The Corner Stone, a very recognisable shop on Lavender Hill which became of the street’s longest running businesses, has called it a day. The shop opened at some point between the late 1980s and early 1990s, and sold a wide range of Bibles and Christian literature, as well as hosting bible lessons. It was run by a couple, Brian and Ulrike Warner, who we believe previously had a career in property with several businesses to their name (one of which changed its name to Cornerstone Bookshop Limited in 2005). After many years running the shop we understand that age and ill health finally caught up with the owners as Brian passed away in 2020, and his wife Ukrike has now brought the business to an orderly close and retired.
The shop was originally three separate businesses: the corner unit was a newsagents & sweet shopcalled Peter Grose. The right hand side was a television rentals shop, a branch of D|E|R (Domestic Electric Rentals Ltd). There was also a small shop at the back facing Beauchamp Road, which in the late 1960s/early 70s was a nice old-fashioned Italian deli with cheeses, cured meats and all sorts of Italian stuff, which seems to have been particularly reputed for salt beef sandwiches – all served by an elderly gentleman, presumably closing when he retired and later being incorporated in to the rest of the premises.
The Corner Stone reportedly had a narrow escape in London’s 2011 riots (which affected this short stretch of shops quite severely) as windows were smashed and a fire started, causing some £4,000 worth of damage. One of the rioters had a change of heart and returned to put the fire out, and another rioter about to set fire to the premises was apparently dissuaded by someone, whom the shop’s owners believed was an angel, shouting, “No, don’t do that, I live upstairs!”; the shop was able to resume trading after only one day.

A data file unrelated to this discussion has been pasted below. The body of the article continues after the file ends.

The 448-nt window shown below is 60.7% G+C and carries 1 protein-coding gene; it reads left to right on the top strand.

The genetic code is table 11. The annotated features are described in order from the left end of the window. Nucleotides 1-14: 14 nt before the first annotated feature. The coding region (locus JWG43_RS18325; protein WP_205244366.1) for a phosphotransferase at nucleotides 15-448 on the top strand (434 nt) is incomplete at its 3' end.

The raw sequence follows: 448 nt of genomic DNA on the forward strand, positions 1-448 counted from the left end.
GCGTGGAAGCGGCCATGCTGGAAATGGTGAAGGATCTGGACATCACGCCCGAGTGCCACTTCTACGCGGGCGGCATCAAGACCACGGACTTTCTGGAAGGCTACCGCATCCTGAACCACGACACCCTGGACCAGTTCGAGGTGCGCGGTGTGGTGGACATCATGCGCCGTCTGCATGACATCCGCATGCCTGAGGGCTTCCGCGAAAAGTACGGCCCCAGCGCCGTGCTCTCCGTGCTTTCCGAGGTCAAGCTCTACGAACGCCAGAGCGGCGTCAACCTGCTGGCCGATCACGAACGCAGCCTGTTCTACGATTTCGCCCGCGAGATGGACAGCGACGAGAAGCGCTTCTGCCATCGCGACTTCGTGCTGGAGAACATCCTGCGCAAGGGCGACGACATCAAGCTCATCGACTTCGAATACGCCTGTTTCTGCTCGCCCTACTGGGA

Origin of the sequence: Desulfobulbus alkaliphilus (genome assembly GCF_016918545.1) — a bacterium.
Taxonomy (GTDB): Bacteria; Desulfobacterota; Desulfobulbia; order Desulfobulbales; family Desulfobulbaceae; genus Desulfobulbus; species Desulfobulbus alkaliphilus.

The ever-recognisable primary-coloured “scripture posters” so characteristic of Church noticeboards round the country remain in place, but the whole shop is now to let with local commercial estate agency Bells, which comes in at a pretty spacious 1,841 square feet including the cafe at the back. It’s a good spot with high visibility, and the asking rate is £90,000 a year, with business rates (essentially Council tax for shops) coming in at an additional £35,679 a year. The listing notes that the shop includes a front sales area, back office, multiple storage rooms and two bathrooms, and also that (maybe unsurprisingly after several decades) the property does require refurbishment throughout.
We know relatively few of our readers have a strong religious persuasion, but as The Corner Stone’s shopfront sits quietly and awaits a new beginning, we can all recognise the many years of commitment and effort that Brian and Ulrike dedicated to their bookshop, and wish Ulrike a happy retirement.
Presumably Wholefoods are prime candidates to hoover up the space and expand further sideways .
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